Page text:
Captain America's New Origin Reveals Terrifying Extent Of Hydra's Plan

"Captain America: Steve Rogers" #11

SPOILER WARNING: This article contains spoilers for "Captain America: Steve Rogers" #11, which is on sale now.

Since the release of "Captain America: Steve Rogers" #1 last May, the series from writer Nick Spencer and artist Jesus Saiz has given the star-spangled Avenger a slow-burning, villainous makeover. It was revealed in issue #2 of "Steve Rogers" that the hero's past has been altered by the reality-warping Kobik, a Cosmic Cube that's taken the form of a little girl and has been manipulated by the Red Skull. Through a series of flashbacks in every issue of "Steve Rogers," the Captain's origin in the '1920s and 1930s has been updated, affected by the subtle machinations of Kobik.

We've seen how a mystery Hydra agent recruited Steve Rogers' mother into the organization at a young age, thus bringing Steve into the Hydra fold in his formative years. Everything from Steve's upbringing to the circumstances surrounding his mother's death have been altered to increase the soon-to-be Captain America's allegiance to Hydra. Even Baron Zemo, one of Captain America's archenemies, has been retroactively reimagined as Steve Rogers' best friend, though judging by the speech Steve lays on Zemo, who has spent the last several issues imprisoned by Cap, it remains questionable just how far reaching Kobik's restructured reality stretches. You would assume that Helmut would remember his friendship with Steve, but Zemo's silence throughout the speech, coupled with Steve's increasingly impassioned attempts to convince Zemo that they should trust each other implicitly implies that perhaps Cap's friend has been less directly impacted by Kobik's manipulations than Steve believes, perhaps even hinting at the flaw in the new reality that will eventually lead to its unravelling.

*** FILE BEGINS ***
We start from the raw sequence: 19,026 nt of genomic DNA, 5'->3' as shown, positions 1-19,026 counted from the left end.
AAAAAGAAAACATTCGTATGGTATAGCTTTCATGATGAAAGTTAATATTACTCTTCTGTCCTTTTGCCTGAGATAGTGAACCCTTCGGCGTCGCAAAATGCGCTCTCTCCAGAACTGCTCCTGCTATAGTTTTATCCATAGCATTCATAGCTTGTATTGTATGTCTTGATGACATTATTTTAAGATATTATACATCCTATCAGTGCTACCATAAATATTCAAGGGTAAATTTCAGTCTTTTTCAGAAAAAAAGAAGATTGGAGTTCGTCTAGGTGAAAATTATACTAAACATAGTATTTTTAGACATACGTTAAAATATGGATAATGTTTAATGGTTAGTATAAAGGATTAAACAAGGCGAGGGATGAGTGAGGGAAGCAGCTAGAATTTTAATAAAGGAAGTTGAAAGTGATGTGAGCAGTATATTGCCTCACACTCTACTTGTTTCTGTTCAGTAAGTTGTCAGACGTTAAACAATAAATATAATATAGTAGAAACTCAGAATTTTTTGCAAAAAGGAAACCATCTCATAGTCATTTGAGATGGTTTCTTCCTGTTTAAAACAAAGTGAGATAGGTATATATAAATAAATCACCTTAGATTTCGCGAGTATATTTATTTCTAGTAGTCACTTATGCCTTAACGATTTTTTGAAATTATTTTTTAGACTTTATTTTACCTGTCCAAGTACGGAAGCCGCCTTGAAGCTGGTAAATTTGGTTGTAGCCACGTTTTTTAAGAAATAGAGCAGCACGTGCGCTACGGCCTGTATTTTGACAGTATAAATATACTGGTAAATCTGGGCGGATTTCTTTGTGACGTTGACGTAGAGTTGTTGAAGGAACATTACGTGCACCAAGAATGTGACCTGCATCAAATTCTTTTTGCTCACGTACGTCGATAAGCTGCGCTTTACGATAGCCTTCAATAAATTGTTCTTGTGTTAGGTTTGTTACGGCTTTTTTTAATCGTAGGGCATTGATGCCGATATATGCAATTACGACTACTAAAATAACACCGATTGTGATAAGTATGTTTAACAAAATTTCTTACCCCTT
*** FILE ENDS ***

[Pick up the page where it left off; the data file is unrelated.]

The one thing that this alternate timeline hasn't touched yet is Steve Rogers' transformation into Captain America, which is where Issue #11 comes in.

The issue's flashback sequence starts off in 1940 at Project Rebirth headquarters, the government operation that used Dr. Abraham Erskine's Super-Soldier serum to transform the scrawny Steve Rogers into Captain America.

"Captain America: Steve Rogers" #11
"Captain America: Steve Rogers" #11 interior art by Jesus Saiz

Believing Steve to be a friend and ally, Dr. Erskine invites the young man over to his house for a quiet night of dinner and listening to records. What Dr. Erskine doesn't know is that Steve has been sent by Hydra to kill him -- and he brought a gun. As Abraham prepares dinner, Steve prepares to pull the trigger.

"Captain America: Steve Rogers" #11
"Captain America: Steve Rogers" #11 interior art by Jesus Saiz

Dr. Erskine can sense that Steve doesn't want to pull the trigger, though; it's written across his cowering face. This young Steve may be a Hydra agent, but he isn't mentally ready to murder a kind man like Dr. Erskine.

"I have to do this," Steve says. "These are my orders -- I have to do this."

Dr. Erskine tells Steve that there is good in him, and that's why he was chosen to be the recipient of the Super-Soldier serum. "You are many things -- but you are not a killer," says Erskine. "Find the part inside yourself that knows this is wrong -- this is not what you were meant to do, Steve."